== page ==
Referring to FIG. 3, the internal structure of wash fluid tank 174 is illustrated. Wash fluid tank 174 (which is substantially identical to rinse fluid tank 158) includes a water-tight housing 200, a conventional valve flush assembly 202, an inlet 204, a drain 206 and a removable lid. 208. Periodically (such as once every twenty-four hours, for example), a human maintenance operator removes lid 208 and flushes flush assembly 202 to allow the wash fluid in tank 174 to drain into pan 194. For convenience, flush assembly 202 is connected to an external water source to allow the wash fluid tank 174 to be automatically filled (as in, for example, the same manner as a conventional flush-toilet) with soft tap water. The operator then adds a portion of detergent to the wash fluid tank 174. A similar flushing and filling operation is performed with rinse fluid tank 158, except without the step of adding detergent.
As can be seen, the foregoing apparatus 20 provides an effective ball cleaning operation. First, the balls are conveyed through pre-wash stage 34, where they are saturated with wash fluid. Then, the balls are conveyed through wash stage 36, where they are subject to the churning action of motor-driven screw conveyor 92, and the resulting foaming of wash fluid. The balls in wash stage 36 accumulate along the flights of screw conveyor 92. Thus, unlike pre-wash stage 34 (in which balls quickly traverse the spiral flights 82 of fix screw conveyor 80 under force of gravity), balls B in wash stage 36 have a longer residency time, which allows for a more thorough cleaning. This residency time may be lengthened as appropriate by slowing the speed at which the motor turns screw conveyor 92 or lengthening the wash stage cylindrical housing 86. Balls B then leave wash stage 36 and are conveyed through rinse stage 38, where they experience a relatively short residency time, and is explained in connection with pre-wash stage 34.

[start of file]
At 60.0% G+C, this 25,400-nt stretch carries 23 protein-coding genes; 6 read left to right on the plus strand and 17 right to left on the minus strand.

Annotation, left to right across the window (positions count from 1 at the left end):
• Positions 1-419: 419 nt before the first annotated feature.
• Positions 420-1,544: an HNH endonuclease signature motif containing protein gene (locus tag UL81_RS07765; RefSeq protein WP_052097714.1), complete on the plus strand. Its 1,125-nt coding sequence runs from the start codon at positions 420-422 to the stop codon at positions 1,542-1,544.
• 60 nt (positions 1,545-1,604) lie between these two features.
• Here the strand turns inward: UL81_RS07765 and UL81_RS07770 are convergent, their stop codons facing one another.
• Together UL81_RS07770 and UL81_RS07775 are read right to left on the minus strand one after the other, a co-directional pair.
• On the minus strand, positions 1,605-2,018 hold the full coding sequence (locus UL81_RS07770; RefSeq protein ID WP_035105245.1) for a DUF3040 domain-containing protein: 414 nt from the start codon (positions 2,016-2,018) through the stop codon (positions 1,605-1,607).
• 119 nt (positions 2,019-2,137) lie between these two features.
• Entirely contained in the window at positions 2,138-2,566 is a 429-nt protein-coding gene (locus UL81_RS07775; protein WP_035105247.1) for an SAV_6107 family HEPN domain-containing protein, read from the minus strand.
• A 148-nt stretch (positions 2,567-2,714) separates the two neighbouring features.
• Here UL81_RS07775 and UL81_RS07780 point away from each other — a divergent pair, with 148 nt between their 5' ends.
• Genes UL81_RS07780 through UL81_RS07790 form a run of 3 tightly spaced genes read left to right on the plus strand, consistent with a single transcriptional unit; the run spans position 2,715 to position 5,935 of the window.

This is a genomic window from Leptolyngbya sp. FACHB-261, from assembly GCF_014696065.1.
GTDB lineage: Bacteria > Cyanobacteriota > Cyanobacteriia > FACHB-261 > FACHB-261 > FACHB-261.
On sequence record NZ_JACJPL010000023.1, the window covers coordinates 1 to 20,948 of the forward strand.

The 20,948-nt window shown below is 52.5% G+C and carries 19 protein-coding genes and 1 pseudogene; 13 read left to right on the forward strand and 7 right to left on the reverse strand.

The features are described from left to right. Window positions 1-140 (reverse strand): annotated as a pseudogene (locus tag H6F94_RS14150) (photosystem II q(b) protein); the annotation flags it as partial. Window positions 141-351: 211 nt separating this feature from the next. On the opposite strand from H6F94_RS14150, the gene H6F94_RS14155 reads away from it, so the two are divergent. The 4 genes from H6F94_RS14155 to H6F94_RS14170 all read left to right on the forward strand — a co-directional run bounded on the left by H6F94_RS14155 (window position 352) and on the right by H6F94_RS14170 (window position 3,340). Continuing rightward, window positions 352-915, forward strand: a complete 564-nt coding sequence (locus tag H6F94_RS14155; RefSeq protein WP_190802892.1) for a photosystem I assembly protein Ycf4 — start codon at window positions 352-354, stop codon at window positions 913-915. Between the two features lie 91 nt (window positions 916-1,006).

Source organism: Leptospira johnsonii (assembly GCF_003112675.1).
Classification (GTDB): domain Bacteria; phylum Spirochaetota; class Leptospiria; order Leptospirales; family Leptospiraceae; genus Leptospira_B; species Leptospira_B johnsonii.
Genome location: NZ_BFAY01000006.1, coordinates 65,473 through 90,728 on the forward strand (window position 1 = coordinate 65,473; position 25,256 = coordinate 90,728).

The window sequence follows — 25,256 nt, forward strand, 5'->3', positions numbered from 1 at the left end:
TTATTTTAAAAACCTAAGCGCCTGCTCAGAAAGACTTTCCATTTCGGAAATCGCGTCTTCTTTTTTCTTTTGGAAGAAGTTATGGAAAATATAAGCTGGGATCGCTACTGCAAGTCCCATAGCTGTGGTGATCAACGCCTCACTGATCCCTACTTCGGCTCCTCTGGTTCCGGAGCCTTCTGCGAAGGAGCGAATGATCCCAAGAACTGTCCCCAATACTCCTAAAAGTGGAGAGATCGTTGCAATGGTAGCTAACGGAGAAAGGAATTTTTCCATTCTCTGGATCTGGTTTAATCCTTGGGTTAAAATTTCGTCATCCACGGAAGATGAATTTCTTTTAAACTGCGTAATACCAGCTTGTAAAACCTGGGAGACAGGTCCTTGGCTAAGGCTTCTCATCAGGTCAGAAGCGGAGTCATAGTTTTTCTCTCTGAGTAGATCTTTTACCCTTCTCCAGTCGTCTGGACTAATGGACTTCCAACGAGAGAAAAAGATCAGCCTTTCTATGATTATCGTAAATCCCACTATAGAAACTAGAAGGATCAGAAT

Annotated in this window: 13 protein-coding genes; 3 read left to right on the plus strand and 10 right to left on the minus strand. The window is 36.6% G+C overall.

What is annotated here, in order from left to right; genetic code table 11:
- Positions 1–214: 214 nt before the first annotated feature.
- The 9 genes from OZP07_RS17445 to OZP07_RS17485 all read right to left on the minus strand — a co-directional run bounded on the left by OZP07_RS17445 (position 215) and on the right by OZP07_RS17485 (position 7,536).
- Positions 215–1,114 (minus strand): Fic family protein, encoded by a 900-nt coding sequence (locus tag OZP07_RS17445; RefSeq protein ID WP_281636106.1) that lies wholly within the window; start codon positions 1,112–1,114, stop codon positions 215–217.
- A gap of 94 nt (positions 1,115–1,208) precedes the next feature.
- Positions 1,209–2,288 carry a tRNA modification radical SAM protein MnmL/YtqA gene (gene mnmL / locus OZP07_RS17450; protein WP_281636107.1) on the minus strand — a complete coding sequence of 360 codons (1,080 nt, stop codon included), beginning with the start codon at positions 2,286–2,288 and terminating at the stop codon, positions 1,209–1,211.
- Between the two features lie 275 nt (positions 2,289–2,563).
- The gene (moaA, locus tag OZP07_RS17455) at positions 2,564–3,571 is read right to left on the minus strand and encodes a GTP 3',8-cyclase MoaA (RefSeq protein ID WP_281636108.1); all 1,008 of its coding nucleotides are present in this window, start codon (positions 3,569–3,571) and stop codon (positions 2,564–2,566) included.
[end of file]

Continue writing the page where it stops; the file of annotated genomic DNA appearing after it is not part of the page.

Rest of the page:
Because the wash fluid includes a detergent agent, it generates a foam under the churning action of motor-driven screw conveyor 92. This foaming action is not undesirable, and in fact is quite beneficial in thoroughly cleaning the balls. Foam accumulates at the lower end of wash stage 36 and backs up transfer chute 110. Because the balls are hollow and plastic, they float on the accumulated foam. As a result, the foam effectively clogs transfer chute 110 by preventing balls from sliding down transfer chute 110.
This clogging has proved to be a difficult problem to solve. Initially, it was believed that a suitable cleansing solution could be developed which would not generate enough foam to clog transfer chute 110, while still providing sufficient cleaning action. It was assumed, that increasing the flow of wash fluid into the cleaning unit 24 would only exacerbate the foam clogging problem. The inventors realized, however, that the problem could be solved by increasing the volume of wash fluid discharged into the pre-wash stage 34 relative to the fluid of the wash stage 36. The wash fluid discharged into the pre-wash stage 34 does not have the same propensity to foam as the wash fluid discharged in the wash stage 36 because the pre-wash screw conveyor 80 is not rotating. The pressure of the additional wash fluid provides greater propelling force on the balls to push them through the foam accumulating in the transfer chute 110 and into the wash ball stage inlet 88.
5. Pneumatic Conveyor System
As best seen in FIGS. 1 and 2, balls B emerging from outlet 102 of rinse stage 38 are conveyed by pneumatic conveyor 30 to clean ball hopper 26. Pneumatic conveyor 30 includes a pneumatic pump 210, a junction box 212 and first and second pipe portions 214 and 216. First pipe portion 214 conveys balls from outlet 102 to junction box 212. As balls fall from first pipe portion 214 into junction box 212, they are immediately forced into second pipe portion 216 by air pressure generated by pneumatic pump 210. This forced air propels the balls through second pipe portion 216 which extends vertically next to cleaning unit 24. Second pipe portion 216 carries ball B to clean ball hopper 26, which is preferably located in close proximity to soiled ball hopper 22. As seen in FIG. 1, clean ball hopper 26 includes an open-topped bin 218 and an inclined bottom 222 depending from bin 218. At the lowest point of inclined bottom 222, a hatch 224 is provided for dispensing clean balls from bin 218.
While the invention has been described with respect to preferred embodiments, it is to be understood that the invention is capable of numerous changes, rearrangements and modifications and that such changes, rearrangements and modifications are intended to be Within the scope of the claims.
|Cited Patent||Filing date||Publication date||Applicant||Title|
|US703916 *||Nov 3, 1900||Jul 1, 1902||James T Haley||Orange or lemon cleaner.|
|US790834 *||Dec 22, 1903||May 23, 1905||Norman Williams||Fruit-cleaner.|
|US937970 *||Sep 2, 1909||Oct 26, 1909||Alvin Taplin||Machine for washing oranges.|
|US2005115 *||May 1, 1933||Jun 18, 1935||Stutz John C||Golf ball washer and drier|